For this rea­son, gay mar­riage may be one sig­nif­i­cant pro­gres­sive rights vic­tory that could sur­vive even a con­ser­va­tive ma­jor­ity on the Court. Em­bold­ened con­ser­va­tive state leg­is­la­tors might try to pass new laws con­tra­ven­ing the Oberge­fell prece­dent and re­strict­ing mar­riage to one man and one woman. Yet the po­lit­i­cal cost of such ef­forts would prob­a­bly be ex­tremely high, as not only lib­er­als but also main­stream cor­po­rate in­ter­ests would re­spond with state-level boy­cotts. Some con­ser­va­tive jus­tices could po­ten­tially ac­cept gay mar­riage as a fait ac­com­pli, given how quickly at­ti­tudes to­ward it are chang­ing. A con­ser­va­tive Court would no doubt al­low re­li­gious lib­erty ex­emp­tions for mer­chants who do not wish to serve gay cou­ples.2 But if gay mar­riage re­mains the law of the land, such ex­emp­tions will come to be seen as com­pen­satory con­ces­sions to the los­ing side in a cul­ture war, rather than steps to­ward re­ver­sal of the right to mar­riage.

In ad­di­tion to rolling back ex­ist­ing con­sti­tu­tional rights, a con­ser­va­tive Supreme Court could block pro­gres­sive gov­ern­ment pro­grams. One ex­am­ple is af­fir­ma­tive ac­tion. Over decades, the Court has used the right to equal pro­tec­tion of the laws to whit­tle down af­fir­ma­tive ac­tion un­til its only im­por­tant re­main­ing ap­pli­ca­tion is in high­ere­d­u­ca­tion admissions. In 2016, to the sur­prise of many ob­servers, Kennedy cast the de­cid­ing vote to pre­serve this prac­tice—de­spite hav­ing dis­sented thir­teen years ear­lier when O’Con­nor used her swing vote to reach the same re­sult.3

A con­ser­va­tive ma­jor­ity un­con­cerned with di­ver­sity as a so­cial good in it­self would not find it dif­fi­cult to bar af­fir­ma­tive ac­tion al­to­gether on the prin­ci­ple that white or Asian ap­pli­cants are treated un­equally when race is a fac­tor in admissions. Un­like in the case of abor­tion rights, there would be no way for states to get around a con­sti­tu­tional ban on af­fir­ma­tive ac­tion.

Two re­sponses would prob­a­bly fol­low such a de­ci­sion. Pro­gres­sive stu­dents would protest vo­cif­er­ously; and ad­min­is­tra­tors who have come to be­lieve in the value of di­ver­sity as a good in it­self would seek new ways to cre­ate di­verse stu­dent bod­ies with­out for­mally tak­ing ac­count of race. Eco­nom­i­cally based af­fir­ma­tive ac­tion could be com­bined with school-based admissions quo­tas (such as ad­mit­ting the top few per­cent of stu­dents from some schools or re­gions) that are for­mally race-neu­tral but track racial de­mo­graph­ics. Uni­ver­si­ties could also in­vest in col­lege prepa­ra­tion for un­der­priv­i­leged mid­dle and high school stu­dents and ac­tively re­cruit strong mi­nor­ity stu­dents. A con­ser­va­tive Court ma­jor­ity could con­ceiv­ably seek to limit and even over­turn other pro­gres­sive leg­is­la­tion by re­strict­ing the le­git­i­mate scope of the states’ or Congress’s ac­tiv­i­ties. In some re­spects, it might bring the Court closer to the lib­er­tar­ian, prop­er­typro­tect­ing con­sti­tu­tional in­ter­pre­ta­tion of the early twen­ti­eth cen­tury. In the Lochner era, so-called af­ter a 1905 de­ci­sion block­ing a New York State max­i­mum-hours law for bak­ers, the Court struck down much pro­gres­sive state leg­is­la­tion as vi­o­lat­ing the lib­erty of con­tract, a right it found in the due process clause of the Four­teenth Amend­ment. Then and now, lib­er­tar­ian ju­di­cial ac­tivism en­tails block­ing leg­is­la­tion that is thought to in­ter­fere with the abil­ity of sup­pos­edly free eco­nomic ac­tors to make eco­nomic de­ci­sions and form con­trac­tual re­la­tion­ships as they choose.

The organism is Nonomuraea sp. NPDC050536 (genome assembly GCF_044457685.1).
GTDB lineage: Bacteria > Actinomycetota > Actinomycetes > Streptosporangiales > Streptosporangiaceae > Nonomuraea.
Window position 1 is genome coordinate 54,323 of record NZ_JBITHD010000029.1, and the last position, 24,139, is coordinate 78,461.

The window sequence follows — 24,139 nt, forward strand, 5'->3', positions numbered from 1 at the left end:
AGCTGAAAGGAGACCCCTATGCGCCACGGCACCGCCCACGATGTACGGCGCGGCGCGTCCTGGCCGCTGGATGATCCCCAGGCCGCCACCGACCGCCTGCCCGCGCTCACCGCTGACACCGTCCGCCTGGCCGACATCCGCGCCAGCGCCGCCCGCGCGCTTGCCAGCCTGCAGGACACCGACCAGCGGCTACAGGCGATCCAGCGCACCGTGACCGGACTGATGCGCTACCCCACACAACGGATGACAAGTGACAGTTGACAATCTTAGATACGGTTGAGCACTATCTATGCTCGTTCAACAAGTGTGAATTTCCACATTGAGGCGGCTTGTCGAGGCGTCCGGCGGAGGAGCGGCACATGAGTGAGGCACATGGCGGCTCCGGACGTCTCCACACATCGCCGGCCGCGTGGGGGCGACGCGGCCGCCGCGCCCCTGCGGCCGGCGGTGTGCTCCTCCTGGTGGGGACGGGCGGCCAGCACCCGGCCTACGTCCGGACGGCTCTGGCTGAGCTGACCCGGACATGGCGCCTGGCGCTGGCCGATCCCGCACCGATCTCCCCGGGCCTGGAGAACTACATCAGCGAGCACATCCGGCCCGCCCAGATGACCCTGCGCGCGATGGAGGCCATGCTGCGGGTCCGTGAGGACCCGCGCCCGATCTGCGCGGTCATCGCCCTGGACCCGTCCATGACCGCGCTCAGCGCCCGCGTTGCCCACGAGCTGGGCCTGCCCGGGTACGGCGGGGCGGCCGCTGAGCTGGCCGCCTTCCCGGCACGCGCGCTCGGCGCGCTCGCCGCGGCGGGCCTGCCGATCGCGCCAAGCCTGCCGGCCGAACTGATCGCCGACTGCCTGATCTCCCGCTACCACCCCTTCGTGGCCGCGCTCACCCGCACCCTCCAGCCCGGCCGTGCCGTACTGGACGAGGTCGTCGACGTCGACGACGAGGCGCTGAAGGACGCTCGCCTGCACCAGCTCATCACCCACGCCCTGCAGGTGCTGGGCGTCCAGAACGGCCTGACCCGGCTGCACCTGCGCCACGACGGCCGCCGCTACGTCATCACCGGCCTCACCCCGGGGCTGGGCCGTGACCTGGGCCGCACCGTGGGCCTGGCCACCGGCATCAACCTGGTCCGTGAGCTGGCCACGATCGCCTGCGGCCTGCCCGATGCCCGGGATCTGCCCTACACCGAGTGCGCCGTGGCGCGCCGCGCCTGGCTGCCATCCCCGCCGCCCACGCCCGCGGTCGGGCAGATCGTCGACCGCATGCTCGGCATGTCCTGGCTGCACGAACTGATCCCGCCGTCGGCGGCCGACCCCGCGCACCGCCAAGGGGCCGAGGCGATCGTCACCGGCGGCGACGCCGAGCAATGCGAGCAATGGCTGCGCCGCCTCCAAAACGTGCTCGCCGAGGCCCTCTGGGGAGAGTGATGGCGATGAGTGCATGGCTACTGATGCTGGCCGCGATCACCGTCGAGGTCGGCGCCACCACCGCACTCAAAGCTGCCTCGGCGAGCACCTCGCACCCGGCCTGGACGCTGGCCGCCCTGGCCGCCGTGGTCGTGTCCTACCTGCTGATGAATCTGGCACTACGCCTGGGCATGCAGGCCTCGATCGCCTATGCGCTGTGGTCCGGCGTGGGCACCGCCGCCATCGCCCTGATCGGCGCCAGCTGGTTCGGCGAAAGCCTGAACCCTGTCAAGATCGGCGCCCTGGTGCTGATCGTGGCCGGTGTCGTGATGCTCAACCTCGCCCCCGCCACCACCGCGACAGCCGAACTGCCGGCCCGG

Lib­er­tar­ian think­ing is alive among the con­ser­va­tive jus­tices. In 2010, for ex­am­ple, the law pro­fes­sor Randy Bar­nett ar­gued that the in­di­vid­ual man­date of the Af­ford­able Care Act was un­con­sti­tu­tional be­cause it re­quired peo­ple to do some­thing they were not do­ing—buy­ing in­surance—rather than reg­u­lat­ing some­thing they were al­ready do­ing. Nearly all le­gal schol­ars found Bar­nett’s lib­er­tar­ian dis­tinc­tion be­tween ac­tion and in­ac­tion con­sti­tu­tion­ally mean­ing­less. The con­ser­va­tive jus­tices em­braced it, how­ever, hold­ing the man­date un­con­sti­tu­tional as beyond the au­thor­ity of Congress un­der the com­merce clause; Roberts and the four lib­er­als voted to sus­tain the man­date on the grounds that it was part of Congress’s tax­ing power.

But the con­ser­va­tive jus­tices would be very un­likely to go back to Lochner ex­plic­itly. The re­pu­di­a­tion of the lib­erty-of-con­tract ju­rispru­dence that char­ac­ter­ized the Lochner era is still an im­por­tant part of con­sti­tu­tional or­tho­doxy. An­tonin Scalia held up the Lochner de­ci­sion as the very model of bad ju­rispru­dence, and fre­quently ac­cused lib­er­als like Kennedy of in­vent­ing con­sti­tu­tional rights in the vein of Lochner. A con­ser­va­tive court would be like­lier to prac­tice a less rad­i­cal ver­sion of ju­di­cial ac­tivism, one in which the jus­tices op­por­tunis­ti­cally use ex­ist­ing doc­tri­nal tools to un­der­mine pro­gres­sive leg­is­la­tion.